- Over at Blogging the bEast, we are treated to a brief film review in the vein of the late Iggles Blog. It's only one play, but if you were wondering why Jason Avant was motioning out of the backfield in the second quarter on Sunday, this is a very well done breakdown of that set. [bEast]

Temple basketball names Chris Clark assistant coach

ap-chris-clark.jpg
AP

Temple basketball names Chris Clark assistant coach

Chris Clark is back with the Owls.

The former Temple guard and team video coordinator was named an assistant coach to Fran Dunphy’s staff on Wednesday night.

“We are happy to have Chris Clark rejoin our staff,” Dunphy said in a release by the school. “He knows our system as a player and as a staff member last year. He also has extensive coaching experience, serving as an assistant at three different D-I programs. Chris has been successful at every stop in his career, and we look forward to having him back in the fold.”

Clark, a Philadelphia native, played for the Owls from 2004-08 and was a standout sixth man his senior season, helping lead Temple to a 21-13 record and Atlantic 10 conference championship. During the 2015-16 season, he served the Owls as their video coordinator. He left the program in April to join Drexel’s staff as an assistant.

“I am truly excited to be able to return to Temple as an assistant coach on Fran Dunphy’s staff,” Clark said. “Last season was special working at my alma mater as the video coordinator, but to now serve as an assistant is truly an honor. With that said, I want to thank Drexel head coach Zach Spiker for the opportunity to work on his staff, and his understanding through this process. I enjoyed my short time there and wish the program continued success.”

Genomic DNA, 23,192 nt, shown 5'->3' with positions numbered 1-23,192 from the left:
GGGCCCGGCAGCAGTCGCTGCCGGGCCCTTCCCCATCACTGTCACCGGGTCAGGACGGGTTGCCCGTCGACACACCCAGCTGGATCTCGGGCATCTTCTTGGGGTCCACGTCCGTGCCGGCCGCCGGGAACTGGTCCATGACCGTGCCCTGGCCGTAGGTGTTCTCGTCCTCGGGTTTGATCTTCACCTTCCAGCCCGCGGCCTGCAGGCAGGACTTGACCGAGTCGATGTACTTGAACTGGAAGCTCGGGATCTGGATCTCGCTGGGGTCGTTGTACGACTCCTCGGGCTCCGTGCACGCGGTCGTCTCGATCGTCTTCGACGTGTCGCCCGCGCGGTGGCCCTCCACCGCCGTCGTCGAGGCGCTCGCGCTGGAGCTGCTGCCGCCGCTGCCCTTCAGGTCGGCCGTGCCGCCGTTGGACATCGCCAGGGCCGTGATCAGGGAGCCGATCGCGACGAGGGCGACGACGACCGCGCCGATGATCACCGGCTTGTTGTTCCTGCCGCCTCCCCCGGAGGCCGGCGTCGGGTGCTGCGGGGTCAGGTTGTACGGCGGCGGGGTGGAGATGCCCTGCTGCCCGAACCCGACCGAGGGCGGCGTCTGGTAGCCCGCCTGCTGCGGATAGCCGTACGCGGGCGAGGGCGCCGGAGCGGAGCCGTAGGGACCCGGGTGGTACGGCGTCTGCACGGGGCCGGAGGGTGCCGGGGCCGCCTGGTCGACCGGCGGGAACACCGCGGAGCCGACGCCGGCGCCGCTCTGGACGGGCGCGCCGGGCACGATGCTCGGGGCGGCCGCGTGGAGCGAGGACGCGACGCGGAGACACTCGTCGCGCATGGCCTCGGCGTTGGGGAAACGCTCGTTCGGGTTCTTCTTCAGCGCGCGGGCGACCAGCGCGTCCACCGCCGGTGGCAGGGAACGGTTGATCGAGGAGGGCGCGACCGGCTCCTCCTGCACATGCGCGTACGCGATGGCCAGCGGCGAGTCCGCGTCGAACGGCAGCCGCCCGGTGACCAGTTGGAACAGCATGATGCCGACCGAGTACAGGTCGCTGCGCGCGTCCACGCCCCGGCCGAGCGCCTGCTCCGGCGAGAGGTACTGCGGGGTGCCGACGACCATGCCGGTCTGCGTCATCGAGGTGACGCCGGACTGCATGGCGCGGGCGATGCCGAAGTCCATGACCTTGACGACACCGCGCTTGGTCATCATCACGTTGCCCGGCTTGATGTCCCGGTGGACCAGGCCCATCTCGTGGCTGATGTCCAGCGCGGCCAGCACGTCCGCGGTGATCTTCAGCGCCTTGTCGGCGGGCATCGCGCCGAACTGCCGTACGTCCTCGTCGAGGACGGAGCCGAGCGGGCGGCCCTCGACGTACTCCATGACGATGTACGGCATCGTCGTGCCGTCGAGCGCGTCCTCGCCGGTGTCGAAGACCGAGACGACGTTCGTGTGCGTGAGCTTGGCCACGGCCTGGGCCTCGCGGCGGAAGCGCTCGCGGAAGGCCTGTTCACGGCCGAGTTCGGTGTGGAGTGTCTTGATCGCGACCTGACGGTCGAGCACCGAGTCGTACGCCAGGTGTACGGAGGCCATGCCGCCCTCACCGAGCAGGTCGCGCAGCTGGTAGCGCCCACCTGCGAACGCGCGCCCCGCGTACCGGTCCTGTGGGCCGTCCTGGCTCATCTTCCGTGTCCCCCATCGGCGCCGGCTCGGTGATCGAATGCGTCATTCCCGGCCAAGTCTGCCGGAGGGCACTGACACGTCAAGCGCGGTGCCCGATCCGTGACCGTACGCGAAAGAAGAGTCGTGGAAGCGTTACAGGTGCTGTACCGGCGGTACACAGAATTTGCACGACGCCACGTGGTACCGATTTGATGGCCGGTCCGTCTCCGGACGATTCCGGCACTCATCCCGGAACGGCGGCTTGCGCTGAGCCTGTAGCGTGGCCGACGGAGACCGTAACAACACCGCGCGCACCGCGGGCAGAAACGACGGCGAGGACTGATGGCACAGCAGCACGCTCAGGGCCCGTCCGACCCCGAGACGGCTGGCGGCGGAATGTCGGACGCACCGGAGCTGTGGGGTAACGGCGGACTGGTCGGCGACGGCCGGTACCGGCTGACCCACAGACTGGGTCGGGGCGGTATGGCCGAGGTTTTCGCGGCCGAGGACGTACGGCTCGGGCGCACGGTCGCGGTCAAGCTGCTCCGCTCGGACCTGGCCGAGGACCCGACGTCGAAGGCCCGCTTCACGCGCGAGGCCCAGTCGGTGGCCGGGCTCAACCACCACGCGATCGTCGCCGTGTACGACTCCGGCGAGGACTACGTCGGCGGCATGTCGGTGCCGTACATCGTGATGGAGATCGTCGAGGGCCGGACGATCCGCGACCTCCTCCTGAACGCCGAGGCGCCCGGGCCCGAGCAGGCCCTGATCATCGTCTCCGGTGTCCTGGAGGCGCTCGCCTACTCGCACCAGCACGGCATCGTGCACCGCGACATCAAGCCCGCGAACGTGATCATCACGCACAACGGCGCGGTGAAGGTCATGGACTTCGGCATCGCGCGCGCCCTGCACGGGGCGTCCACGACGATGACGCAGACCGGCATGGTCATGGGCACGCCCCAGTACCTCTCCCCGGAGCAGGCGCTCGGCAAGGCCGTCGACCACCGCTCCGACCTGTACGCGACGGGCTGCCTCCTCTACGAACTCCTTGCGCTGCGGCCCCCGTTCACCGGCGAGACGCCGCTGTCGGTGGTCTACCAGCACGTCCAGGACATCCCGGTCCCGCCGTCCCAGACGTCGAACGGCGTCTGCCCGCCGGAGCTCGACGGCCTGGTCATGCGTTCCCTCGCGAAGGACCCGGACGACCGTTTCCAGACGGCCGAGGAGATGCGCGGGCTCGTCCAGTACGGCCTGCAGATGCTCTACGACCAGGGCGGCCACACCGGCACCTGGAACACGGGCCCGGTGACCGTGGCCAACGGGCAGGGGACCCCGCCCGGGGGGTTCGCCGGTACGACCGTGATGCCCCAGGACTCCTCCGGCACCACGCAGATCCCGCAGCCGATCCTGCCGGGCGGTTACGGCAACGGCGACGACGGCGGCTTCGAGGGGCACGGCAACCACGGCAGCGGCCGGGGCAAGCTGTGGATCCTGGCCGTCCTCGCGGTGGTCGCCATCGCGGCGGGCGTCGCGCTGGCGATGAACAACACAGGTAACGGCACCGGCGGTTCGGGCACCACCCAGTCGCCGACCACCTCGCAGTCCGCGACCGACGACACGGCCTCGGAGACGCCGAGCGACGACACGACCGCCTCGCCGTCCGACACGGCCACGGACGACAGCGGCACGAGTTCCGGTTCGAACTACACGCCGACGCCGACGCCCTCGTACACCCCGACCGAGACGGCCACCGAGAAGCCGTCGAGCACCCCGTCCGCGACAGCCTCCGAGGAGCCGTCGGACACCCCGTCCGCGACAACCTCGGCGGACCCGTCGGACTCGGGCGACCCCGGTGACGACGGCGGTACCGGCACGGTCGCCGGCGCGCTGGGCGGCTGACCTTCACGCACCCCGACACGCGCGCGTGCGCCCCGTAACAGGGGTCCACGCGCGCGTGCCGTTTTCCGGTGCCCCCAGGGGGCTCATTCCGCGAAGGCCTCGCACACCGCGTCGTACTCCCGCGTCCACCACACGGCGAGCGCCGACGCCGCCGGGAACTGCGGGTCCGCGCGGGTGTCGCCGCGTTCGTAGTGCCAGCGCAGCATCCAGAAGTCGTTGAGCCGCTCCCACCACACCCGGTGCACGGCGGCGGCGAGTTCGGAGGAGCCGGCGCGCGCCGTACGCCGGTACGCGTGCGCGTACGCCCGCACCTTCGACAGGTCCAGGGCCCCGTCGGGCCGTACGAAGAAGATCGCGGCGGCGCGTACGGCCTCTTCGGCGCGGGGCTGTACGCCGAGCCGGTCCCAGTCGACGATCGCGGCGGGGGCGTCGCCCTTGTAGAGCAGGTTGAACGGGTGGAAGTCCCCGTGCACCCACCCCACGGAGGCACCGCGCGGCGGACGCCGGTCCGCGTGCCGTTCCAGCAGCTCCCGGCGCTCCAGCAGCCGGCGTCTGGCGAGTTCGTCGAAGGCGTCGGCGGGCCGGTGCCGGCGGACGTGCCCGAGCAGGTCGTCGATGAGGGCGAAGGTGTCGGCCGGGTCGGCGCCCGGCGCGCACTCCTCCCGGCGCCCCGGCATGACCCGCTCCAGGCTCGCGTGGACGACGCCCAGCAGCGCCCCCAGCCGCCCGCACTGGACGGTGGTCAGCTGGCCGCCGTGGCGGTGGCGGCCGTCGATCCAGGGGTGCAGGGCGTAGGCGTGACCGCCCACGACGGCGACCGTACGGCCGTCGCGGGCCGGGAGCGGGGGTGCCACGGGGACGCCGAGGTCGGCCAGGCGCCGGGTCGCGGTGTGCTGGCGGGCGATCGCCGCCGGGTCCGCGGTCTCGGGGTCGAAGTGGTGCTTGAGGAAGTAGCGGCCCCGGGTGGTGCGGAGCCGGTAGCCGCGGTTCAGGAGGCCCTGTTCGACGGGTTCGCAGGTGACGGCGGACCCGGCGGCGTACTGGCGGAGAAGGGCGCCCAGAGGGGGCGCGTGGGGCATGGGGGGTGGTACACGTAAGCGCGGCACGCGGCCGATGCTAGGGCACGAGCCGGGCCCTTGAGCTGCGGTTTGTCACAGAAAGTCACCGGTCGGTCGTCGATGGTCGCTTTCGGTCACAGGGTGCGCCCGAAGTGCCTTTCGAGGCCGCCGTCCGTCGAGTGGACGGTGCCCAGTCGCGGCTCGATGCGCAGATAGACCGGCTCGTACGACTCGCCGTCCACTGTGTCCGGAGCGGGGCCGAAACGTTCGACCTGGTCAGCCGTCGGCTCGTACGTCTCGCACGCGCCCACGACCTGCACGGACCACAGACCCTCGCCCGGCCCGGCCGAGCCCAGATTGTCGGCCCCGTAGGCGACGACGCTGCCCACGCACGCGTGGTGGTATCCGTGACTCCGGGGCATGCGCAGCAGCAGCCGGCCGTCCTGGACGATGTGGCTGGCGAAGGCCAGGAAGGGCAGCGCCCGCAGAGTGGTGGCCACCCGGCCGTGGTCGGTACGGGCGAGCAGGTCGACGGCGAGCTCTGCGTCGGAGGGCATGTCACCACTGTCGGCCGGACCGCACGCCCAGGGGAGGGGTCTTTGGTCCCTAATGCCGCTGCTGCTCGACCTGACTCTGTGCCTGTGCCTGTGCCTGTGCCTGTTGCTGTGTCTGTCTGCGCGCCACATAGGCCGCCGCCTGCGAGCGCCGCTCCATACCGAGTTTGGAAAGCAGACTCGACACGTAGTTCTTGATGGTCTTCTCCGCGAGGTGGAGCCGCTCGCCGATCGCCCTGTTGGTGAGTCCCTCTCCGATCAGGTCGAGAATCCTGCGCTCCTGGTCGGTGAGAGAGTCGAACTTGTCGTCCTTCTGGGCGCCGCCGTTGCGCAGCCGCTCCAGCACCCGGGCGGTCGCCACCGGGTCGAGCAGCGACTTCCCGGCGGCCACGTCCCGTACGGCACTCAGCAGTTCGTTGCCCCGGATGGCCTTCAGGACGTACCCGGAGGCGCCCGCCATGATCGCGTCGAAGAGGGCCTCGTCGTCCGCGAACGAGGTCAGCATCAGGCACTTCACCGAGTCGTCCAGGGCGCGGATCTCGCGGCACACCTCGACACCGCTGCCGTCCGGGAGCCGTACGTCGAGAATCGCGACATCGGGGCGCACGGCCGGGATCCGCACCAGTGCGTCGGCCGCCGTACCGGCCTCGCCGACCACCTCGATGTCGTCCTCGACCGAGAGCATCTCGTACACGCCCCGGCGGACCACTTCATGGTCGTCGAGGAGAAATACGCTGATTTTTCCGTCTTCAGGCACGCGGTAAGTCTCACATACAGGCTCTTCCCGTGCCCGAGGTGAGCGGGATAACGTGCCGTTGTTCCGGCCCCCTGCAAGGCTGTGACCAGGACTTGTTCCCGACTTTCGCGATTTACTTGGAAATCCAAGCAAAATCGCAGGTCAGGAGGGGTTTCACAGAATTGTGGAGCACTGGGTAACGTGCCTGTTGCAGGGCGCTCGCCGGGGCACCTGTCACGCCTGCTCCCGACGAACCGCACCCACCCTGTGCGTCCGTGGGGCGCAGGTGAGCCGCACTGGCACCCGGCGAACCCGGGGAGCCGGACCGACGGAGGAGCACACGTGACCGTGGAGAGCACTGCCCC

Jerad Eickhoff pitches well in beating White Sox, but why the quick hook?

Jerad Eickhoff pitches well in beating White Sox, but why the quick hook?

BOX SCORE

CHICAGO — From the season-ending injuries to Aaron Nola and Zach Eflin to the on-the-mound struggles of Vince Velasquez and Jake Thompson, the Phillies have had some unwelcomed issues with their prized young starting pitchers recently.
 
Jerad Eickhoff has been a most pleasant exception.
 
The 26-year-old right-hander delivered six innings of two-run ball in leading the Phillies to a 5-3 win over the Chicago White Sox on Wednesday night (see Instant Replay).
 
Eickhoff came to the Phillies organization in July 2015 as part of the trade that sent Cole Hamels to Texas. He rose to the majors a year ago this week and has now made 34 starts at the game’s highest level. His performance has been pretty encouraging as he has racked up a 3.57 ERA in 206 2/3 innings, basically a full season of work.
 
“He's been the guy who has been the most consistent,” said manager Pete Mackanin, referring to the team’s group of young starters. “He's given us what we wanted. He's had some hiccups, but I expect him to pitch well every time he goes out. I feel confident in him.”
 
At 6-4, 250 pounds, Eickhoff has a workhorse body. He is the only Phillies’ starter to remain healthy this season and the club clearly wants him to stay that way, both for the remainder of the season and the future.
 
That was the explanation that Eickhoff received in the dugout from Mackanin and pitching coach Bob McClure when he was removed from Wednesday night’s game after just six innings. Eickhoff had a 4-2 lead at the time and had thrown just 71 pitches thanks to his cruising through the first five innings on one hit.
 
“A little bit, yeah,” said the pitcher when asked if he was surprised by the quick hook. “But once Mac and Pete made it clear what was going on, it’s a no-brainer. It’s part of the game. I was just happy to get through it and be done and be healthy.
 
“What they said is they want me to make every start this year and be healthy. You can’t complain about that. I’m very lucky and very fortunate to be healthy this year.”
 
So the Phillies are managing Eickhoff's workload. Makes sense with this being a rebuilding season.

But Mackanin had a different explanation for his decision to remove Eickhoff. The pitcher gave up a two-run home run in the sixth inning as his problems in that inning (12.32 ERA as opposed to 2.64 in the first five) continued. Mackanin said he yanked Eickhoff because he wanted to make sure that nothing “snowballed” on the pitcher and he left the game with a good vibe.
 
“He pitched well,” Mackanin said. “I got him out of there after the sixth because I wanted him out on a positive note. He's been struggling in the sixth inning and after that, so I didn't want him going back out there. We have three guys I have confidence in in (Edubray) Ramos, (Hector) Neris and (Jeanmar) Gomez, so it worked out for us.”